OLGA THE ROOSTER
Don’t let a name fool you! Olga is a “he” – also known as the friendly orange rooster. I’m sure you’ll agree when seeing his picture that he is a quite a handsome fella too! His wattles (the fleshy growths under his chin), and his combs (the fleshy growths on top of his head) are large and distinctive. (Both male and female chickens can have combs and wattles.)
He was part of several chicks purchased by a family in a nearby community. His owners thought he was a hen, hence his name, but he started crowing. Unfortunately, once it was clear he was a rooster, he was violating a local ordinance, and he did not make the neighbors very happy either. Luckily for Olga, his owners found SASHA and he joined the SASHA Family. He’s never had to worry about leaving his home again and he can crow whenever the time is right for him!
His caregivers describe him as “a very sweet rooster who loves attention. Being the only rooster in the Main Coop means he has a big job to do on a daily basis. He has to care for many hens to ensure they are safe during the day and tucked in properly at night. Olga has a good relationship with most of the birds in the Main Coop, but he has a very special bond with Marty, our little chick rescued from a hotel room a few years ago – they are most certainly best friends forever. Like most birds, he loves to dust bathe with his buddies and lies in the yard on sunny days. In the evening, he snuggles up to Jack, our female turkey. Being a rooster at SASHA is pretty awesome!”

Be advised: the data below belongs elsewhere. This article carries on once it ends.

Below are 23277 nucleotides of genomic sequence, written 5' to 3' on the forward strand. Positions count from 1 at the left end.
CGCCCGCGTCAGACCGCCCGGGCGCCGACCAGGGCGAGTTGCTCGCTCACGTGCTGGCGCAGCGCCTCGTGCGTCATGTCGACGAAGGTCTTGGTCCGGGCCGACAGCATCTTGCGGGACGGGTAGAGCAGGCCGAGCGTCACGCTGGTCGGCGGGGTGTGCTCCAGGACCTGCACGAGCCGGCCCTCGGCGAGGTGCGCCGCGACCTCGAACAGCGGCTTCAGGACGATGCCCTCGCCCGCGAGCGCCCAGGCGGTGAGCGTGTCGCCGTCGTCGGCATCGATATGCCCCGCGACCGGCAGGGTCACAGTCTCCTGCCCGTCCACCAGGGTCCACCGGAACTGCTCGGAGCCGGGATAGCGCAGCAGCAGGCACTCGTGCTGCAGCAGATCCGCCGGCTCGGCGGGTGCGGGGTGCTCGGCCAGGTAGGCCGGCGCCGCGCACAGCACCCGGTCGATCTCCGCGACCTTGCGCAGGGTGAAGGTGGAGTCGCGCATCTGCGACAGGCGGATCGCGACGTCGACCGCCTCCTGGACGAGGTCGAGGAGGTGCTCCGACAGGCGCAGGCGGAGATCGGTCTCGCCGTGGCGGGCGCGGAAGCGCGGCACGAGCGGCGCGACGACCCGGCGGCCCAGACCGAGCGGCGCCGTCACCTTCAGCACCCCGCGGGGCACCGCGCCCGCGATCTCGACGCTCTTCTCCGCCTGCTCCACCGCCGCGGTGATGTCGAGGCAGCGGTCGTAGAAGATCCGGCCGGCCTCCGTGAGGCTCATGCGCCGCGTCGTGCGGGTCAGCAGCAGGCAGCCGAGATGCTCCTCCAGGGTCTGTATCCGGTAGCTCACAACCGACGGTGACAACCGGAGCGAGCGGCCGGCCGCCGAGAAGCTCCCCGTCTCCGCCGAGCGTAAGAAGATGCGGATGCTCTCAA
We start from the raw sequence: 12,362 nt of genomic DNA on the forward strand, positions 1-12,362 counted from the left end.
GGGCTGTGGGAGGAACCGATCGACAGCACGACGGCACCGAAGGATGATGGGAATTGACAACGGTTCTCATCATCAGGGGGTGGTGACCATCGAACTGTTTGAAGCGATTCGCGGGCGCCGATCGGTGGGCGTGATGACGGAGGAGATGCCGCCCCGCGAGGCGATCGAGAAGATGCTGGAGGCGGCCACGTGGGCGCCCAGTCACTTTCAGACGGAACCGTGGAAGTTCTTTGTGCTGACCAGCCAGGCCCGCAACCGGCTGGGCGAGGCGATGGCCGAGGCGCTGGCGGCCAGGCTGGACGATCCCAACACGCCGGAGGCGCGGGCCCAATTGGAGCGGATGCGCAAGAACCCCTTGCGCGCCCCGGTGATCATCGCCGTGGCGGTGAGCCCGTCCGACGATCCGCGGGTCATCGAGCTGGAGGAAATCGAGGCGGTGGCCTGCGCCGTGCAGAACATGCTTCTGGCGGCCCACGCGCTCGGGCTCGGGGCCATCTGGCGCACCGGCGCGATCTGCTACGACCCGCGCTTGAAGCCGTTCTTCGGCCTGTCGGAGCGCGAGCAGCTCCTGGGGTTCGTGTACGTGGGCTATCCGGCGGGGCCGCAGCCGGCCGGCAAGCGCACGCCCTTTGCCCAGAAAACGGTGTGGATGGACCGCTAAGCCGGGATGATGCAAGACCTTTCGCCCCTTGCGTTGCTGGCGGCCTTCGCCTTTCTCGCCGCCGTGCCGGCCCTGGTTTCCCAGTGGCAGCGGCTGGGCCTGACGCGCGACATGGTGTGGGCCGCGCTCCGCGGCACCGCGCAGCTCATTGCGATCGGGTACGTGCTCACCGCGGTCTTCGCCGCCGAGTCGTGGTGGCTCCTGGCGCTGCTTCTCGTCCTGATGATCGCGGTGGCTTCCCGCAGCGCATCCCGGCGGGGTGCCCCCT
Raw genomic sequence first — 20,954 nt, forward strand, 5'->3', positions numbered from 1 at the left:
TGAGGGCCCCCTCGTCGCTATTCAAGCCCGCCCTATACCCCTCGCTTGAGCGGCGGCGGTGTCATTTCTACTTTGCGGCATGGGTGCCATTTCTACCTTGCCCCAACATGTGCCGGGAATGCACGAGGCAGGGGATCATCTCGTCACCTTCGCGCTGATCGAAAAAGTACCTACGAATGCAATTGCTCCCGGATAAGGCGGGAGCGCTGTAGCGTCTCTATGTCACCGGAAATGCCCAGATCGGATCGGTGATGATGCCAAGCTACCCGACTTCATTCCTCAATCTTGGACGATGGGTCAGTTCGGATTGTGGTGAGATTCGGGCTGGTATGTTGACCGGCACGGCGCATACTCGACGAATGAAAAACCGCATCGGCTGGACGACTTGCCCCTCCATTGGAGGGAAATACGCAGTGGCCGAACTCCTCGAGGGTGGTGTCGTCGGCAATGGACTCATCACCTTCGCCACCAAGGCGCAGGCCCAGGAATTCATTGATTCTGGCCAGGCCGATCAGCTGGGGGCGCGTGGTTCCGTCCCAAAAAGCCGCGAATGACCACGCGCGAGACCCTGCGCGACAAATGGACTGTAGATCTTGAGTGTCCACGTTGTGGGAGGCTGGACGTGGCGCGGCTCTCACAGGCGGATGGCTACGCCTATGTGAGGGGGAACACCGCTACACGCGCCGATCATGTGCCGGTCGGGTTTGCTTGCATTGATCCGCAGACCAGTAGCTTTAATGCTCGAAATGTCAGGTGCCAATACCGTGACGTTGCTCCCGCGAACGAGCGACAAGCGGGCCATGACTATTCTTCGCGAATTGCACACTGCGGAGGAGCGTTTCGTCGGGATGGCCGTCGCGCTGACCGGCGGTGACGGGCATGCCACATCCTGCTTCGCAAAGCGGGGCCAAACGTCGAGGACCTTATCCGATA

Olga makes every day better at SASHA for hens like Marty and the rest of his flock, and for sweet turkeys like Jack. And he makes his caregivers smile every day. Life is good at SASHA!!
SIENA THE GUERNSEY COW
Siena (sometimes spelled Sienna) is the name of a village in the central part of the Tuscany region of Italy, surrounded by hilly landscape. Siena, the Guernsey mix who calls SASHA Farm her lifetime home was named by her loving and compassionate sponsors, who had visited this village and would never forget the peace and beauty of the area and people. They wanted peace and beauty to be in the future for this beautiful sentient being.
Sadly, Siena had anything BUT peace and beauty in her young life up to the point of her rescue. She was very timid when she first arrived as one of the 8 survivors of the Livingston County Dairy Farm cruelty case. But, why wouldn’t she be? After watching 70 of her animal friends die in front of her, and spending her life up to that time with little or no care, we knew that she wouldn’t trust humans for a long while.
After a couple months at the sanctuary, Sienna and her buddies started to emerge from their shells – especially as our produce volunteers fed them treats every weekend in their barn. Though she wouldn’t come up to humans on a regular basis, she often found her way to the snacks and slowly started to open up to her human caregivers.
Today, Siena is very friendly, trusting, and a leader among the main cattle herd. Her personality has blossomed and we all are so thankful – proving that a little patience and a lot of love can go a long way. Farmed animals, too, should be treated with the same love and respect shown to companion animals. We are so thankful that she is happy and thriving at SASHA. We love you, Sienna!